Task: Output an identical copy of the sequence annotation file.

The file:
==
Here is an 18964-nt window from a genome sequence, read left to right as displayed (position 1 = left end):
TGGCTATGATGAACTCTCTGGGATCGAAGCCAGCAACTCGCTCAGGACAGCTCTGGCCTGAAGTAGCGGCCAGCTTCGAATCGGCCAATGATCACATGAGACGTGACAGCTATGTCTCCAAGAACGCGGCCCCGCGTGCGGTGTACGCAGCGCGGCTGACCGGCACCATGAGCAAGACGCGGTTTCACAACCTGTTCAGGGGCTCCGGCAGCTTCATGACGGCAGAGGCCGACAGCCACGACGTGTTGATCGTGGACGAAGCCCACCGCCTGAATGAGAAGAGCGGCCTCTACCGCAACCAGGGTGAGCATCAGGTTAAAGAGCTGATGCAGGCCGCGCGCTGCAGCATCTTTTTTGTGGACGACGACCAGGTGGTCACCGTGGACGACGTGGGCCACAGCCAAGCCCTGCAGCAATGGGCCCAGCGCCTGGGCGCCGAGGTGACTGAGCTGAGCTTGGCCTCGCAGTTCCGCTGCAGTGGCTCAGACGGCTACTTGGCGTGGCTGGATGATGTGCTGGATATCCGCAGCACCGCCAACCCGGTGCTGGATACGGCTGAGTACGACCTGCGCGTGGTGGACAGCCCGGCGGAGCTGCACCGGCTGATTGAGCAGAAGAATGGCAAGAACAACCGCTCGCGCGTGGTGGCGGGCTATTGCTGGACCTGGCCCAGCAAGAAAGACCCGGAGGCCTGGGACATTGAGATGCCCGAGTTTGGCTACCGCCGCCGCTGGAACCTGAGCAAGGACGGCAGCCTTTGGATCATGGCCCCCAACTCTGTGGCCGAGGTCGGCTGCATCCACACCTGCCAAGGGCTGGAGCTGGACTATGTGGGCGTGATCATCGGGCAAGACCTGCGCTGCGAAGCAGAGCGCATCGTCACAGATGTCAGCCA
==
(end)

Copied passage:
Here is an 18964-nt window from a genome sequence, read left to right as displayed (position 1 = left end):
TGGCTATGATGAACTCTCTGGGATCGAAGCCAGCAACTCGCTCAGGACAGCTCTGGCCTGAAGTAGCGGCCAGCTTCGAATCGGCCAATGATCACATGAGACGTGACAGCTATGTCTCCAAGAACGCGGCCCCGCGTGCGGTGTACGCAGCGCGGCTGACCGGCACCATGAGCAAGACGCGGTTTCACAACCTGTTCAGGGGCTCCGGCAGCTTCATGACGGCAGAGGCCGACAGCCACGACGTGTTGATCGTGGACGAAGCCCACCGCCTGAATGAGAAGAGCGGCCTCTACCGCAACCAGGGTGAGCATCAGGTTAAAGAGCTGATGCAGGCCGCGCGCTGCAGCATCTTTTTTGTGGACGACGACCAGGTGGTCACCGTGGACGACGTGGGCCACAGCCAAGCCCTGCAGCAATGGGCCCAGCGCCTGGGCGCCGAGGTGACTGAGCTGAGCTTGGCCTCGCAGTTCCGCTGCAGTGGCTCAGACGGCTACTTGGCGTGGCTGGATGATGTGCTGGATATCCGCAGCACCGCCAACCCGGTGCTGGATACGGCTGAGTACGACCTGCGCGTGGTGGACAGCCCGGCGGAGCTGCACCGGCTGATTGAGCAGAAGAATGGCAAGAACAACCGCTCGCGCGTGGTGGCGGGCTATTGCTGGACCTGGCCCAGCAAGAAAGACCCGGAGGCCTGGGACATTGAGATGCCCGAGTTTGGCTACCGCCGCCGCTGGAACCTGAGCAAGGACGGCAGCCTTTGGATCATGGCCCCCAACTCTGTGGCCGAGGTCGGCTGCATCCACACCTGCCAAGGGCTGGAGCTGGACTATGTGGGCGTGATCATCGGGCAAGACCTGCGCTGCGAAGCAGAGCGCATCGTCACAGATGTCAGCCA